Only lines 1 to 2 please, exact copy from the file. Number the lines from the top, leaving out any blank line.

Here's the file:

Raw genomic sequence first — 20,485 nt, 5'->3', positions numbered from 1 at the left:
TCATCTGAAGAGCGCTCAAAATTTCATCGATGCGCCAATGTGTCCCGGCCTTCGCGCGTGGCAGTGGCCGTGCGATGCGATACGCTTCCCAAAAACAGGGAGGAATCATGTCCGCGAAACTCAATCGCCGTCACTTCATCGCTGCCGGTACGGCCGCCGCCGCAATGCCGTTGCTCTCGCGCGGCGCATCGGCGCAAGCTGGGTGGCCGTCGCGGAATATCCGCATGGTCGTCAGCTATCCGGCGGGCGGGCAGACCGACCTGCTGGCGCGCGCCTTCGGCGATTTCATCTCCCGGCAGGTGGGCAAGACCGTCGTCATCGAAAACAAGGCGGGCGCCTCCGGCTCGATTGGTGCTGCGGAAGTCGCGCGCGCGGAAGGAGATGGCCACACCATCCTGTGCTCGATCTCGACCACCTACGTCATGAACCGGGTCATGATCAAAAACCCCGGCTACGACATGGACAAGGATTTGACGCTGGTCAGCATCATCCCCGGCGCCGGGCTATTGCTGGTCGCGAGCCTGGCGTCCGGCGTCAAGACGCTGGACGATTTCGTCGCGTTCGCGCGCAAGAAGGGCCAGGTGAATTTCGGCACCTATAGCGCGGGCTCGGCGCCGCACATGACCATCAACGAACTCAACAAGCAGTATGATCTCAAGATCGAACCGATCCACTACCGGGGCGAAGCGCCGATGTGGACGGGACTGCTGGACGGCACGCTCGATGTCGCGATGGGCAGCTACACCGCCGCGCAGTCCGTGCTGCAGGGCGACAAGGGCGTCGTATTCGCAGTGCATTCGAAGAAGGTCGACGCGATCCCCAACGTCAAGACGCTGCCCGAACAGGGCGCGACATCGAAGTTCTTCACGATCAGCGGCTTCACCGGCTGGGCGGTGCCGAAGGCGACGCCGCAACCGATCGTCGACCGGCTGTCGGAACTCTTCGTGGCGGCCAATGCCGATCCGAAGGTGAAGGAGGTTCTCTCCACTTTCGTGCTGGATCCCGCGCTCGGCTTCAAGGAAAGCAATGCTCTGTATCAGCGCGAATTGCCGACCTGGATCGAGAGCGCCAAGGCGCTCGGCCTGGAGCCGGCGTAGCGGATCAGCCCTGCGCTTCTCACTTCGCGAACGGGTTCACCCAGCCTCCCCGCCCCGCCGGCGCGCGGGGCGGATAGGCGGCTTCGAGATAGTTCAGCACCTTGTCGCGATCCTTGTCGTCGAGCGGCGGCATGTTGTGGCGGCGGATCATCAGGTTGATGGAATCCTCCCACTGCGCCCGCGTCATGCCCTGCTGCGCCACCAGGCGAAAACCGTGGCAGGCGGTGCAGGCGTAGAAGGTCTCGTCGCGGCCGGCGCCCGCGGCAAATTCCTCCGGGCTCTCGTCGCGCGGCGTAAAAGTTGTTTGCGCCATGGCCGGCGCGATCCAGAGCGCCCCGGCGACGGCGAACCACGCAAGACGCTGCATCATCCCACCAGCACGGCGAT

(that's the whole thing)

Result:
Raw genomic sequence first — 20,485 nt, 5'->3', positions numbered from 1 at the left:
TCATCTGAAGAGCGCTCAAAATTTCATCGATGCGCCAATGTGTCCCGGCCTTCGCGCGTGGCAGTGGCCGTGCGATGCGATACGCTTCCCAAAAACAGGGAGGAATCATGTCCGCGAAACTCAATCGCCGTCACTTCATCGCTGCCGGTACGGCCGCCGCCGCAATGCCGTTGCTCTCGCGCGGCGCATCGGCGCAAGCTGGGTGGCCGTCGCGGAATATCCGCATGGTCGTCAGCTATCCGGCGGGCGGGCAGACCGACCTGCTGGCGCGCGCCTTCGGCGATTTCATCTCCCGGCAGGTGGGCAAGACCGTCGTCATCGAAAACAAGGCGGGCGCCTCCGGCTCGATTGGTGCTGCGGAAGTCGCGCGCGCGGAAGGAGATGGCCACACCATCCTGTGCTCGATCTCGACCACCTACGTCATGAACCGGGTCATGATCAAAAACCCCGGCTACGACATGGACAAGGATTTGACGCTGGTCAGCATCATCCCCGGCGCCGGGCTATTGCTGGTCGCGAGCCTGGCGTCCGGCGTCAAGACGCTGGACGATTTCGTCGCGTTCGCGCGCAAGAAGGGCCAGGTGAATTTCGGCACCTATAGCGCGGGCTCGGCGCCGCACATGACCATCAACGAACTCAACAAGCAGTATGATCTCAAGATCGAACCGATCCACTACCGGGGCGAAGCGCCGATGTGGACGGGACTGCTGGACGGCACGCTCGATGTCGCGATGGGCAGCTACACCGCCGCGCAGTCCGTGCTGCAGGGCGACAAGGGCGTCGTATTCGCAGTGCATTCGAAGAAGGTCGACGCGATCCCCAACGTCAAGACGCTGCCCGAACAGGGCGCGACATCGAAGTTCTTCACGATCAGCGGCTTCACCGGCTGGGCGGTGCCGAAGGCGACGCCGCAACCGATCGTCGACCGGCTGTCGGAACTCTTCGTGGCGGCCAATGCCGATCCGAAGGTGAAGGAGGTTCTCTCCACTTTCGTGCTGGATCCCGCGCTCGGCTTCAAGGAAAGCAATGCTCTGTATCAGCGCGAATTGCCGACCTGGATCGAGAGCGCCAAGGCGCTCGGCCTGGAGCCGGCGTAGCGGATCAGCCCTGCGCTTCTCACTTCGCGAACGGGTTCACCCAGCCTCCCCGCCCCGCCGGCGCGCGGGGCGGATAGGCGGCTTCGAGATAGTTCAGCACCTTGTCGCGATCCTTGTCGTCGAGCGGCGGCATGTTGTGGCGGCGGATCATCAGGTTGATGGAATCCTCCCACTGCGCCCGCGTCATGCCCTGCTGCGCCACCAGGCGAAAACCGTGGCAGGCGGTGCAGGCGTAGAAGGTCTCGTCGCGGCCGGCGCCCGCGGCAAATTCCTCCGGGCTCTCGTCGCGCGGCGTAAAAGTTGTTTGCGCCATGGCCGGCGCGATCCAGAGCGCCCCGGCGACGGCGAACCACGCAAGACGCTGCATCATCCCACCAGCACGGCGAT